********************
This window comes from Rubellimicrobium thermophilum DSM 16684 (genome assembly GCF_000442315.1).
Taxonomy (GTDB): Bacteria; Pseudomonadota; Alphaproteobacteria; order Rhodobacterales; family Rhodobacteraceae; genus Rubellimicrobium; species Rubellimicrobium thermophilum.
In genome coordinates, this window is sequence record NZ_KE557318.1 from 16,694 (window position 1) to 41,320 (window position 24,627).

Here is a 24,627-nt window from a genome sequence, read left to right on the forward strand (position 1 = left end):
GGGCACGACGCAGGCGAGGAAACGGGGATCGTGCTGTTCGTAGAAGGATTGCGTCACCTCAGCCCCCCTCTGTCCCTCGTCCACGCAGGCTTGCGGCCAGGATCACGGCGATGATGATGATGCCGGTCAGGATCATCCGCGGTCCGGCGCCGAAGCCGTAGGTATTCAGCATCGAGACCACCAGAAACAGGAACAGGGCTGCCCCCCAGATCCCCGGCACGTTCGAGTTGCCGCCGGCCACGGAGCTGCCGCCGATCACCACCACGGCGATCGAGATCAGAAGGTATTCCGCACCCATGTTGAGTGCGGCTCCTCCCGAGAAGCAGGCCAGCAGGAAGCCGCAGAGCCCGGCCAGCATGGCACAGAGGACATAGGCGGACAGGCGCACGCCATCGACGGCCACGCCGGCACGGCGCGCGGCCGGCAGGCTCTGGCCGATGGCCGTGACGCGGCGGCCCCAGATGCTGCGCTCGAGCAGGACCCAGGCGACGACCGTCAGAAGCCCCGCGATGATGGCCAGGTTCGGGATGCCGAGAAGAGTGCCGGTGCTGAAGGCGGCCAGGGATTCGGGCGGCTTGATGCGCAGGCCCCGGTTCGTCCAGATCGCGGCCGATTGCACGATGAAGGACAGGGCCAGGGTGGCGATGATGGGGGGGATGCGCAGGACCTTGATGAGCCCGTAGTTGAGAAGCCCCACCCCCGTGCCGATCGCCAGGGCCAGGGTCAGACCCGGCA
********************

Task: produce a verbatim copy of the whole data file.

This window comes from Rubellimicrobium thermophilum DSM 16684 (genome assembly GCF_000442315.1).
Taxonomy (GTDB): Bacteria; Pseudomonadota; Alphaproteobacteria; order Rhodobacterales; family Rhodobacteraceae; genus Rubellimicrobium; species Rubellimicrobium thermophilum.
In genome coordinates, this window is sequence record NZ_KE557318.1 from 16,694 (window position 1) to 41,320 (window position 24,627).

Here is a 24,627-nt window from a genome sequence, read left to right on the forward strand (position 1 = left end):
GGGCACGACGCAGGCGAGGAAACGGGGATCGTGCTGTTCGTAGAAGGATTGCGTCACCTCAGCCCCCCTCTGTCCCTCGTCCACGCAGGCTTGCGGCCAGGATCACGGCGATGATGATGATGCCGGTCAGGATCATCCGCGGTCCGGCGCCGAAGCCGTAGGTATTCAGCATCGAGACCACCAGAAACAGGAACAGGGCTGCCCCCCAGATCCCCGGCACGTTCGAGTTGCCGCCGGCCACGGAGCTGCCGCCGATCACCACCACGGCGATCGAGATCAGAAGGTATTCCGCACCCATGTTGAGTGCGGCTCCTCCCGAGAAGCAGGCCAGCAGGAAGCCGCAGAGCCCGGCCAGCATGGCACAGAGGACATAGGCGGACAGGCGCACGCCATCGACGGCCACGCCGGCACGGCGCGCGGCCGGCAGGCTCTGGCCGATGGCCGTGACGCGGCGGCCCCAGATGCTGCGCTCGAGCAGGACCCAGGCGACGACCGTCAGAAGCCCCGCGATGATGGCCAGGTTCGGGATGCCGAGAAGAGTGCCGGTGCTGAAGGCGGCCAGGGATTCGGGCGGCTTGATGCGCAGGCCCCGGTTCGTCCAGATCGCGGCCGATTGCACGATGAAGGACAGGGCCAGGGTGGCGATGATGGGGGGGATGCGCAGGACCTTGATGAGCCCGTAGTTGAGAAGCCCCACCCCCGTGCCGATCGCCAGGGCCAGGGTCAGACCCGGCA